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1:48pm on Friday, 13th March, 2020:
Suppose a poster was put up on a wall saying "Covid-19: Old people and people with underlying medical conditions need to wash their hands".
This is good advice. However, it's best if everyone washes their hands, not just the people listed. Why, then, would the poster be saying what it says?
Well, it's saying it because the danger to the people mentioned is greater than it is to everyone else, so they need to be made aware of this fact. Anyone who, upon reading the poster, asked "Well what about everyone else?" would be told that yes, they should be washing their hands too, but the elderly and ill really, really need to take hand-washing seriously because they're at much greater risk. Unless the person asking the question was particularly thick or finicky, that should suffice for an answer.
In abstract terms, the poster would be saying: "We want to raise awareness regarding group X because our message is more important than for group not-X". Let's call this Case 1.
Last week, there was a poster up at the university celebrating women in science. I don't believe anyone complained to the university saying "Well what about men in science?". This is because there's already so much about men in science that many people don't know much about women in science.
The poster is saying a different thing to the other poster: "We want to raise awareness regarding group X because everyone knows it's true already for group not-X". Let's call this Case 2.
If the university poster had instead made a point about problems with, say, women's mental health, well then we could have expected some "What about men's mental health?" pushback. This is not because men's mental health is more important than women's mental health (that is, not Case 1); rather, it's because the perception is that men's mental health doesn't currently get as much attention as women's mental health, so needs to be highlighted (that is, Case 2).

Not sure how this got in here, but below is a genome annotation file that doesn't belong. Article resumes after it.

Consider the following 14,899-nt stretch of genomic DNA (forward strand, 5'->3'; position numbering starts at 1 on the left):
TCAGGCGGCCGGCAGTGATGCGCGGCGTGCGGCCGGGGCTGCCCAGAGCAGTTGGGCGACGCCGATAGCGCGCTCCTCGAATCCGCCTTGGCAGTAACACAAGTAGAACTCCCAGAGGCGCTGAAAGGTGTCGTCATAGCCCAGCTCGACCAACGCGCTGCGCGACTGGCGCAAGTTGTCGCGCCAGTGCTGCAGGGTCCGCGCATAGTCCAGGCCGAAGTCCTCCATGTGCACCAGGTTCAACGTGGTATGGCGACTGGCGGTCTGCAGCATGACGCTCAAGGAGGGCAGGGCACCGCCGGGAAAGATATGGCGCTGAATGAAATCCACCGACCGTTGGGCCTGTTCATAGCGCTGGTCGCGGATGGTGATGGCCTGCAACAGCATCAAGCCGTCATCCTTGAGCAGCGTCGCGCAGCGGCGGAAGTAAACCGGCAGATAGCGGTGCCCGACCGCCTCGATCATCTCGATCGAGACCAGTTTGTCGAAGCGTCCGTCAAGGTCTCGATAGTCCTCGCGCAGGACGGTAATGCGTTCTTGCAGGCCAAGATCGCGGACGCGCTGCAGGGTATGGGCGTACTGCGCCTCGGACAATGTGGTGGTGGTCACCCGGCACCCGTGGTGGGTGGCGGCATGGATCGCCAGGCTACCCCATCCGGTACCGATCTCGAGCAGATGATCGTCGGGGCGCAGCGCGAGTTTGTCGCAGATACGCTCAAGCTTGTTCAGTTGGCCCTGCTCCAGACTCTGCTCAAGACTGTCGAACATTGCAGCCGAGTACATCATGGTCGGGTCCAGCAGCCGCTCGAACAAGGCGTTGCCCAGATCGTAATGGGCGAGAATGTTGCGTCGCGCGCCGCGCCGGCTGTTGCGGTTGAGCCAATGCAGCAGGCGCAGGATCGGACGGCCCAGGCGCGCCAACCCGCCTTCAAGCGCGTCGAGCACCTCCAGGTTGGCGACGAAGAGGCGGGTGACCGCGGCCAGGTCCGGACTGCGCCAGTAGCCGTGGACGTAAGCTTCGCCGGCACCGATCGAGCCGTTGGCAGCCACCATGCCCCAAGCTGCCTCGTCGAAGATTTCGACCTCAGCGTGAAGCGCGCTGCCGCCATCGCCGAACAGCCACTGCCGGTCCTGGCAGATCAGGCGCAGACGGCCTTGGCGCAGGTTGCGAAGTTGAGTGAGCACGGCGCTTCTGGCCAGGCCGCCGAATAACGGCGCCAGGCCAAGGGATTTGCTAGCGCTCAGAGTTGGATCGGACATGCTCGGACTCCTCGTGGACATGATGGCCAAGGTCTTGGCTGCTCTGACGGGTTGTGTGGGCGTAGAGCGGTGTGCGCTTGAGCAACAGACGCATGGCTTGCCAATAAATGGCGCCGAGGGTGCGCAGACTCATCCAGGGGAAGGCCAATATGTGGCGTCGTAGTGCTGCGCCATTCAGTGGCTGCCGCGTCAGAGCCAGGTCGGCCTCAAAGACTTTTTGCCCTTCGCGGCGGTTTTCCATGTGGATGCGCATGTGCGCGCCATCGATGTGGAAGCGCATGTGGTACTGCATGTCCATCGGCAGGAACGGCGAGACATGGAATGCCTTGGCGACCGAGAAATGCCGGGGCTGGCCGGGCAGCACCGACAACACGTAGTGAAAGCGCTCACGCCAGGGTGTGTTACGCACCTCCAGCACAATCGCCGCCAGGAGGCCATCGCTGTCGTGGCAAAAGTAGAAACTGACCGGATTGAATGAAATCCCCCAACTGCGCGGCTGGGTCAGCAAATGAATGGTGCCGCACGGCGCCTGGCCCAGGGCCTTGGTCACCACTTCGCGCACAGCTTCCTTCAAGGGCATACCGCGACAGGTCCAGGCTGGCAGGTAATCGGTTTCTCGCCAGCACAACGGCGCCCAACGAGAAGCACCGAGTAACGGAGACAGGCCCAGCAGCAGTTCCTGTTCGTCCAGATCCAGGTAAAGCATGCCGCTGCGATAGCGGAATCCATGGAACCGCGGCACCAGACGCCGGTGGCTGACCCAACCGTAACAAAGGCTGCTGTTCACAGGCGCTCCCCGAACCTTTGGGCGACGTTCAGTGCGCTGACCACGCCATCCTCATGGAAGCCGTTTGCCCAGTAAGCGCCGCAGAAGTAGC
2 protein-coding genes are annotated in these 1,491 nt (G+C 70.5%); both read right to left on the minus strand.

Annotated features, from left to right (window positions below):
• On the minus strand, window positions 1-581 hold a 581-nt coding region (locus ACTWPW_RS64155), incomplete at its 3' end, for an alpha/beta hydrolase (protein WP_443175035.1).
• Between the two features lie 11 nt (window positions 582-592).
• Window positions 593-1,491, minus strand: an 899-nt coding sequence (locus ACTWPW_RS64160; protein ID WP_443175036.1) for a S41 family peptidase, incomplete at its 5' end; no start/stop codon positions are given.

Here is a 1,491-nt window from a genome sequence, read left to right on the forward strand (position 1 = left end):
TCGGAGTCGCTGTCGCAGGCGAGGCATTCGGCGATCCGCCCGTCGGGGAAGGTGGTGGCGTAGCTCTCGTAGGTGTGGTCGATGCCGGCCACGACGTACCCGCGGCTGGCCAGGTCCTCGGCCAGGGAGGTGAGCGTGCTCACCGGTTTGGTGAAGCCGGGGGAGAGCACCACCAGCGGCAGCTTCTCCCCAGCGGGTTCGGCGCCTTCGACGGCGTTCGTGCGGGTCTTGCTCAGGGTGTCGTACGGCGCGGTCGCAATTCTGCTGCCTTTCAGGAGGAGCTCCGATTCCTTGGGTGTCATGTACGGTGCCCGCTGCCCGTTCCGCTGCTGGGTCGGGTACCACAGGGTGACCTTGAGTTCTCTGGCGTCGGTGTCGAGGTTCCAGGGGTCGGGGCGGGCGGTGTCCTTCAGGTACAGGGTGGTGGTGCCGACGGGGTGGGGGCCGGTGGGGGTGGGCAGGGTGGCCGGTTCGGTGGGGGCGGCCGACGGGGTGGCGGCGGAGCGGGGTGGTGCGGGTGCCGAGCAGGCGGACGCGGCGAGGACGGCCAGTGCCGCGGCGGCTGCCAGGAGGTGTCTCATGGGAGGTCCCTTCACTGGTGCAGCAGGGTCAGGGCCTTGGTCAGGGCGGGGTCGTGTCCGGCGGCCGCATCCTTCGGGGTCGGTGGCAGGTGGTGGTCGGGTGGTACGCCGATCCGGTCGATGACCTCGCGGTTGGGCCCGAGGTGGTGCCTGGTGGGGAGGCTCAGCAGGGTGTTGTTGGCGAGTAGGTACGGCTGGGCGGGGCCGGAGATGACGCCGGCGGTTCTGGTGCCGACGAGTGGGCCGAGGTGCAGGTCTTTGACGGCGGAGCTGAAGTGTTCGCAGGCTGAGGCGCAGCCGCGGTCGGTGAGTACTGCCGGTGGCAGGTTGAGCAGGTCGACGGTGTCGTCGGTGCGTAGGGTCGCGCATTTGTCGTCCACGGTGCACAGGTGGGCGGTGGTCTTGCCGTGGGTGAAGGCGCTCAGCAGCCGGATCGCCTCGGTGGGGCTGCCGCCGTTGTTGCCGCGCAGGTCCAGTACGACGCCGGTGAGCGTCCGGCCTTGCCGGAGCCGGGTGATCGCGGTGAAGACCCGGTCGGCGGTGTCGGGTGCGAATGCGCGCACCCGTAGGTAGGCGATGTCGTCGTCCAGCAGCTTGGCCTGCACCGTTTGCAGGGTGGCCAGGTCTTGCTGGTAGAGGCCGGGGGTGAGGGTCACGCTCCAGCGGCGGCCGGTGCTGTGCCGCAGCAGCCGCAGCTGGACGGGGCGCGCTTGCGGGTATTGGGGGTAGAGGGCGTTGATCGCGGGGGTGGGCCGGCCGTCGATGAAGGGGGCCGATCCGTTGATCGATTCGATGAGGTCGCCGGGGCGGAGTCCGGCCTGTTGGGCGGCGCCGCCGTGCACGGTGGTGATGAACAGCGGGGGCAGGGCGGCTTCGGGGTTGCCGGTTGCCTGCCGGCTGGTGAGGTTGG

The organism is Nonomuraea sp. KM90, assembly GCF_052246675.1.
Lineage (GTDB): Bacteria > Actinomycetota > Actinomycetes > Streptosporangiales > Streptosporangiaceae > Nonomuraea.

The problem with making statements about group X is that it's easy to mistake Case 2 for Case 1. This happened with the Black Lives Matter movement, for example, where a Case 2 example (we already know that white lives matter, but we need to be made aware that black lives matter too) was mistaken - sometimes deliberately so - for a Case 1 example (that is, black lives matter but white lives, well, not so much).
Hmm. What about the statement, "Computer games cause aggression"? It probably started out as a Case 2, meaning that the ordinary person might not think they cause as much aggression as other media, but they do. However, by the time people started asking "What about other media?", the constant repetition of the original message had turned it into a Case 1 (that is, computer games cause more aggression than other media). This is what happens if you push a Case 2 too hard: in the eyes of the audience, it overwhelms the assumed base case, causing the assumption that everyone knows not-X is true to fail. It therefore begins to look as if you're saying X is more important than not-X.
If, as the originator of a Case 2 message, you don't know you're overdoing it, then you can wind up with a situation in which what you think is great publicity starts to become counter-productive. What can you do about this?
Well, it's hard if you only have the one poster or the one hashtag to use. As part of a wider campaign, though, you might be able to affect it by breaking down X into related components and then occasionally slipping in a not-X message.
This sounds promising, but I'm not so sure that such an intersectionality approach would work. For example, if as a Case 2 you feel that there's insufficient awareness that not everyone is heterosexual, you could produce messages saying "Some people are lesbian", "Some people are gay", "Some people are bi", "Some people are trans" and "Some people are straight". This would raise awareness of the way that society plays down its LGBT members, but without prompting a "What about straight people?" response because straight people (the not-X) haven't been exclused.
The problem is, the same approach also works for Case 1. In the Covid-19 example, you could have posters saying "Over 60? Wash your hands!", "High blood pressure? Wash your hands!" "Diabetic? Wash your hands!" "Weakened immune system? Wash your hands!" "Young and healthy? Wash your hands!". Unfortunately, this makes it look like Case 2 - unless you feel that the sheer number of non-young-and-healthy messages shows it to be Case 1. If you do feel that way, though, then the LGBT one also looks like a Case 1, even though it's most definitely a Case 2.
I'm so glad I decided early on not to participate in Twitter...
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